“There was one point where we went to five states in five consecutive weekends and won five championships,” Hladky said. “They were that good. That was Sundance Wicks’ senior year.”

Wicks, now an assistant men’s basketball coach at the University of Wyoming, graduated from CCHS in 1999. That was near the tail end of a CCHS reign of dominance over the rest of the state.

The boys basketball program won 10 state championships from 1990 to 2002, including seven straight. The CCHS girls team won 12 titles from 1991 to 2004, including a streak of five straight.

In the midst of the championship years, both of Gillette’s current boys basketball coaches were crowned as Camels players. Rory Williams, who now coaches Thunder Basin High School, won three in a row from 1993-95, while CCHS coach Bubba Hladky won titles in 1990 and 1992.

Williams also played baseball and only went to a few summer hoops tournaments, but he still noticed how basketball outpaced the team’s rivals.

“Back in the ’90s and early on, Campbell County was one of the few that played year-round,” Williams said. “I think the rest of the state realized, ‘We’re going to have to put in some time during the offseason to get to that level.’

“I think you see a lot more of that statewide now.”

As the successes started multiplying, Campbell County hoops became known for its up-tempo, run-and-gun style. The Camels shot a lot of 3-pointers and usually had several talented players ready to come off the bench.

Mike Hladky said he made his players sign a contract at the beginning of the offseason committing to be the hardest working team. He wouldn’t even bring scorebooks to tournaments because he didn’t want his players getting caught up in their own stats.

The style of play in the offseason fit well with the boys and girls programs at CCHS. It became even more seamless when Holst and Mike Curry took over their respective offseason programs a little over a decade ago.

When it was time for the season to start, Holst said he could tell who had been in the gym over the summer and who hadn’t.

“It’s such a skill-driven sport. You have to be able to play the way we want to play, which is fast and everybody can handle the ball,” Holst said. “The way we like to play, it’s almost mandatory that you get in the gym on your own and get better.”

Getting back to work

Personal motivation, along with having somewhere to play, has been more important than ever this offseason.

TBHS and CCHS players will always remember the exact point COVID-19 started to shut down the state of Wyoming. One of the first marquee events to be canceled was the 3A/4A WHSAA State Basketball Tournament. They were already in Casper to play the tournament, then had to get back on buses and come home without playing.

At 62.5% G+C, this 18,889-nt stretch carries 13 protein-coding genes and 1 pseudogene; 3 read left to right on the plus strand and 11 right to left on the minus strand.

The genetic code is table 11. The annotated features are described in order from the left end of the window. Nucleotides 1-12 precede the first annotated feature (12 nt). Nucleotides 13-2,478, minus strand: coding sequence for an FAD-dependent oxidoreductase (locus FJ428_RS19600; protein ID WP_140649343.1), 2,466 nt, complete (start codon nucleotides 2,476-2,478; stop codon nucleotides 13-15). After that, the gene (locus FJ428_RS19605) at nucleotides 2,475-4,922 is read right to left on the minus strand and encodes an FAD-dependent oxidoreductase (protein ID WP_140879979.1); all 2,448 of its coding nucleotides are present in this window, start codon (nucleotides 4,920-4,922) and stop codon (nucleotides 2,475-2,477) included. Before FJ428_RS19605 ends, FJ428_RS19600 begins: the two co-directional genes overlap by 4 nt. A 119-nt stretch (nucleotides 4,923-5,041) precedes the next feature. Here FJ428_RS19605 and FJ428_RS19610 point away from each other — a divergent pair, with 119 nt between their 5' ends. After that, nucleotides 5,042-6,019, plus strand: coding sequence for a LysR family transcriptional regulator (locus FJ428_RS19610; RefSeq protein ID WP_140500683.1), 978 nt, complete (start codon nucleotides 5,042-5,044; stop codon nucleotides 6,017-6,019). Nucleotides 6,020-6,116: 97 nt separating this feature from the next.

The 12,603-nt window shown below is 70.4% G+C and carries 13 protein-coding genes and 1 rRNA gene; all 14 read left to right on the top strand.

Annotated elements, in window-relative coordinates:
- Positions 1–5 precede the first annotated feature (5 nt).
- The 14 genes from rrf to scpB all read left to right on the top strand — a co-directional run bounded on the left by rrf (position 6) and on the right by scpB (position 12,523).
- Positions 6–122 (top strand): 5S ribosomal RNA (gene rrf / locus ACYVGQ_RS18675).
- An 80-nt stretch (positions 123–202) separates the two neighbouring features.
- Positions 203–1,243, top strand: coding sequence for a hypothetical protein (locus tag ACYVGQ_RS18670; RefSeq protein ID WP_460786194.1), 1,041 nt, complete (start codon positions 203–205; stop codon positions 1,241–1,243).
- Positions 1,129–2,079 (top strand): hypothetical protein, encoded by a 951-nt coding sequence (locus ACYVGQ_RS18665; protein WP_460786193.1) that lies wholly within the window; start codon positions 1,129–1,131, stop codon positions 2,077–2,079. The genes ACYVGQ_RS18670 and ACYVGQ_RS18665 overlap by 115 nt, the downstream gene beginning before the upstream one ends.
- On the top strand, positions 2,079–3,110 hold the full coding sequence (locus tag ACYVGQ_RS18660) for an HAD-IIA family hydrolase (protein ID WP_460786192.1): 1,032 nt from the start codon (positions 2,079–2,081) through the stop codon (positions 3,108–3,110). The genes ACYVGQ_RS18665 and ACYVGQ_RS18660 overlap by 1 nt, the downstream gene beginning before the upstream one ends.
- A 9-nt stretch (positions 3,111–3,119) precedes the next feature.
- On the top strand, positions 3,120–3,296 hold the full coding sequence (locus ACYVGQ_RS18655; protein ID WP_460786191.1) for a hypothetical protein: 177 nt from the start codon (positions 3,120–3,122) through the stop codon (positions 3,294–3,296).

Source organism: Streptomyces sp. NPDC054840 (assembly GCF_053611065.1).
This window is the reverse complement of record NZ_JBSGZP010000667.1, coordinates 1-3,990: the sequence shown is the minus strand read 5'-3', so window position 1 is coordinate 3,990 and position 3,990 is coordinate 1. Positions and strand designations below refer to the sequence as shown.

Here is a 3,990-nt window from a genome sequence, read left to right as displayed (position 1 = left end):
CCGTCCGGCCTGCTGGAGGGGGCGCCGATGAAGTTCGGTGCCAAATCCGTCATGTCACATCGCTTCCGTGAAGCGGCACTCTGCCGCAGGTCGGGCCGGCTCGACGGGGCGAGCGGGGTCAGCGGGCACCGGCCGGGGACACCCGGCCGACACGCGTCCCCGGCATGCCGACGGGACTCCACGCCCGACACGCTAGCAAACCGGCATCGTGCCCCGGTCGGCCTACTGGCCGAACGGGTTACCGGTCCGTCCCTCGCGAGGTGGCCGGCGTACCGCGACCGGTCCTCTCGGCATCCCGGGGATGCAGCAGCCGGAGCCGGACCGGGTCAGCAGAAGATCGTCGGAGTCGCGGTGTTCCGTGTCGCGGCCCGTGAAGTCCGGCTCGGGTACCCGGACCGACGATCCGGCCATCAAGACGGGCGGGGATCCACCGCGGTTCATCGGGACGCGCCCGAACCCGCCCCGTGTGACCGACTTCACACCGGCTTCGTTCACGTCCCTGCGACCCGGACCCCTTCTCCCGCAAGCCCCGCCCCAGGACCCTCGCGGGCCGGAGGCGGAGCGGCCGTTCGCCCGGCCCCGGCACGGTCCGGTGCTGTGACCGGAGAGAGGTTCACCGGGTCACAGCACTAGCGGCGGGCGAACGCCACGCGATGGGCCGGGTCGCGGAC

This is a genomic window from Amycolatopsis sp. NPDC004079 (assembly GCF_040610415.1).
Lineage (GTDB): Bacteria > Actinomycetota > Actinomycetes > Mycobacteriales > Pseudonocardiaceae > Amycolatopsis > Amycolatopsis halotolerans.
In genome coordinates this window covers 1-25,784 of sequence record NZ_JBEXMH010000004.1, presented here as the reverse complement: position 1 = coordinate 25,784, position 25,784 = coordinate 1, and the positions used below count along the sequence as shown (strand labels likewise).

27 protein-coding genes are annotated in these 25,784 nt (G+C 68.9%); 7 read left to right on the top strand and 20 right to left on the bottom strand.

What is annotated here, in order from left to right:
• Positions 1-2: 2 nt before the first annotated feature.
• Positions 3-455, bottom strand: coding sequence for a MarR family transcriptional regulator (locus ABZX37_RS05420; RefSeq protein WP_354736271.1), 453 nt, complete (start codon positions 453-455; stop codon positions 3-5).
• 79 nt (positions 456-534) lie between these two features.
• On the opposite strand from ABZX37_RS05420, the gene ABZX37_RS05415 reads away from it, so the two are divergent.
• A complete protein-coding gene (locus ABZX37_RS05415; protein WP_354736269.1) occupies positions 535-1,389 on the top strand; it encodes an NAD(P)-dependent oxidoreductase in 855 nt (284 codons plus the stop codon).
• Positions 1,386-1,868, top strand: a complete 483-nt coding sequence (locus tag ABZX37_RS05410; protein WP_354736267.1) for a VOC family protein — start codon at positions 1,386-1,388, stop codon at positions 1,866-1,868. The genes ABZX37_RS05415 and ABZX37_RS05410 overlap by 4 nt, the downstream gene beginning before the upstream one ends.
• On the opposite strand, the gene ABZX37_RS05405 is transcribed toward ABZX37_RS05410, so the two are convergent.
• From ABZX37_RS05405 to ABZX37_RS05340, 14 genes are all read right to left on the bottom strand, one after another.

Three months has passed since that day, meaning Gillette basketball players have been without any structured team activities for more than half the offseason during the coronavirus pandemic.

“Developmentally, it feels like we’ve missed three, four months of working with the team on individual skills as well as the open gyms,” Bubba Hladky said. “That’s almost a season right there for skill development.”

In a normal summer, the CCHS summer team travels to about 12 tournaments, with a hiatus in July, before playing in the summer finale in Las Vegas. At TBHS and within the CCHS girls program, going to four or five tournaments is more common.

There’s a benefit to playing actual games and building cohesion with teammates, but an offseason is two prong, Holst said. Five-on-five basketball is the end game, but it’s the individual skills that builds the foundation.

“What’s more important — and Coach (Mike) Curry was really the first to preach this — is that you have to get yourself in the gym and work on your own,” Holst said. “Those are things you don’t really need a team to do. And you don’t have to travel everywhere to get better if you spend time getting better on your own.”

Offseason progress was a priority for the CCHS girls this year, because the Camels finished with an all-time low shooting percentage and scoring average, Holst said, adding his players just didn’t spend enough time in the gym last summer.

Fortunately, the Campbell County School District’s variance to allow basketball teams back into school gyms was approved last week.

Both high schools already are taking advantage, but the open gyms don’t look quite the same. Social distancing, temperature readings and other restrictions have changed the complexion of summer practices.

Many, like incoming TBHS junior McKale Holte, returned to the court at the Campbell County Recreation Center at the first opportunity. Before that, he said he was trying to practice exclusively in his backyard. But he was mostly limited to ball handing drills because of the wind.

Getting back in the Thunder Basin gym with his friends and teammates was exactly what he needed.

“It feels really good to be back out there with them. Obviously, with the way it ended last year, it’s a relief to know you get another year with some of those guys,” Holte said. “It’s been great seeing the guys back in there and knowing they want to accomplish the same thing we wanted to last year.”

Offseason basketball has a much different look this year. But as Holst points out, the endless effort between seasons has “been the backbone” for Campbell County’s success for more than 30 years.

That’s not going to change anytime soon, even if the rest of the state has closed the gap since Gillette’s dominance in the 1990s.